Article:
Feds threaten $1 billion consent order fine to mortgage servicers
If mortgage servicers fail to pay the agreed $25 billion in relief to states and borrowers as part of the foreclosure settlement, the firms could face more than $1 billion in fines from federal regulators.
The Office of the Comptroller of the Currency settled with the top mortgage servicers over $394 million in possible penalties as part of the foreclosure consent orders signed last year. The Federal Reserve announced a settlement over $767 million in fines to the servicers as well.
Servicers signed consent orders in April 2011 with the OCC and the Fed, pledging to correct faulty foreclosure practices and review more than 4 million foreclosure filings throughout 2012 for possible reimbursement to borrowers.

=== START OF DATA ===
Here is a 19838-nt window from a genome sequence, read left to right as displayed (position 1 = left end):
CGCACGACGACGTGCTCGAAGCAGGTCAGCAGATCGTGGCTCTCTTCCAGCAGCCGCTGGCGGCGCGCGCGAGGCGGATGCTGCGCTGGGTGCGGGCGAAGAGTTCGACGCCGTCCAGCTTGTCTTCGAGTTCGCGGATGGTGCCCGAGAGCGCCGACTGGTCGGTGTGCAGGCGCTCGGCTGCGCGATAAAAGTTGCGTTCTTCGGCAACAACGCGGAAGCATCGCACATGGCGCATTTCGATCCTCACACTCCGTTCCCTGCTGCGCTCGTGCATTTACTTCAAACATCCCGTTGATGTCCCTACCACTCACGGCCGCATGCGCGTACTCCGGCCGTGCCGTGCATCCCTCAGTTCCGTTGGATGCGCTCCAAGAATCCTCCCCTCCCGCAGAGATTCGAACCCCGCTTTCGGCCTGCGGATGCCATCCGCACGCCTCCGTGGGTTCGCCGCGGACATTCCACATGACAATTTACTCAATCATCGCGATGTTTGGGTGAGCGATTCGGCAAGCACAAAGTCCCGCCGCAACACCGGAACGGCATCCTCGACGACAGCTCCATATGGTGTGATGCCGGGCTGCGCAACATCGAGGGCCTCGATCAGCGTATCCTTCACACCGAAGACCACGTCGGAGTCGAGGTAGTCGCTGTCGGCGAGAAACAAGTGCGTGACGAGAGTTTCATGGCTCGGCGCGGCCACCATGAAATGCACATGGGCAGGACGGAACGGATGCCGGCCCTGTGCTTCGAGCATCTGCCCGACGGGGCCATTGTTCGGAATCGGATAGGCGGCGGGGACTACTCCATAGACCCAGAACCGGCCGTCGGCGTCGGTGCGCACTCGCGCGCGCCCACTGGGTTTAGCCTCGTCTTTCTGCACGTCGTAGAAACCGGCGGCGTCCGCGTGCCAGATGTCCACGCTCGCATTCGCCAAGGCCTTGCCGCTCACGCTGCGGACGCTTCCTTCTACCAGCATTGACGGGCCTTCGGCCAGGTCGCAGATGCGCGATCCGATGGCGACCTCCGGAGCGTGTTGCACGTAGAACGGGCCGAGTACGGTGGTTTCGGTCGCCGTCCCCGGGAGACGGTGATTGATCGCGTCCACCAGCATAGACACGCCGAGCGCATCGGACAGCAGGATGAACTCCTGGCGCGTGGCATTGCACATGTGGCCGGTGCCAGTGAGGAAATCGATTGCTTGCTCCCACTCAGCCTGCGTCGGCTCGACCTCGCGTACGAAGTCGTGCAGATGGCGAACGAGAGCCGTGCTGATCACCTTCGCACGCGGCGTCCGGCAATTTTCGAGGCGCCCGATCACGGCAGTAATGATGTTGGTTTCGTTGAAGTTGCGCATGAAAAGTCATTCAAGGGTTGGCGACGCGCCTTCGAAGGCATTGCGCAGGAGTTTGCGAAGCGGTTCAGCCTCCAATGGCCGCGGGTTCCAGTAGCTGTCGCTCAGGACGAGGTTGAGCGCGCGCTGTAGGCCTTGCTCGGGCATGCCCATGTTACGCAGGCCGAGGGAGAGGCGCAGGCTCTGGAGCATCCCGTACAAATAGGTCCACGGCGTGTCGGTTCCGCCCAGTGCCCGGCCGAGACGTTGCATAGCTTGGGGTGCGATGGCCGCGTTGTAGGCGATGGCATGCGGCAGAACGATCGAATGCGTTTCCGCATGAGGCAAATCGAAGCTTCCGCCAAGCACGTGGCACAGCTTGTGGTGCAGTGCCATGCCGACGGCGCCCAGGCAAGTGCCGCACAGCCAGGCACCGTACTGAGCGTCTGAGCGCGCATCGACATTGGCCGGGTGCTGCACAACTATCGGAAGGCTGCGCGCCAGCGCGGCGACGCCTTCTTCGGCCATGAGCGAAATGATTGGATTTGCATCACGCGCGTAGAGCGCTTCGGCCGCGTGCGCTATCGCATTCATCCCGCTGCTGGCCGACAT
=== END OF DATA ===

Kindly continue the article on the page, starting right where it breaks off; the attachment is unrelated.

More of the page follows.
The announcement comes in coordination with the $26 billion foreclosure settlement between the banks and the state attorneys general along with the Justice Department.
Taken together, the OCC and the Fed could charge a total of $359 million to Bank of America (BAC), $388 million to JPMorgan Chase (JPM), $175 million to Wells Fargo (WFC) and $34 million to Citigroup (C) and $22 million to Ally Financial (GJM).
The state AG and federal settlement announced Thursday requires servicers to provide the principal reduction, refinances and cash payments to foreclosed borrowers within three years.
If after three years, the servicer has not followed through, the OCC will assess a penalty against the servicer for the difference between the combined value of the actions the servicer did take and the above penalty amounts.
"The actions announced today mark important progress in addressing the problems associated with foreclosure processing and are a critical step toward restoring a functioning industry that protects the rights of the customers it serves," said Acting Comptroller of the Currency John Walsh.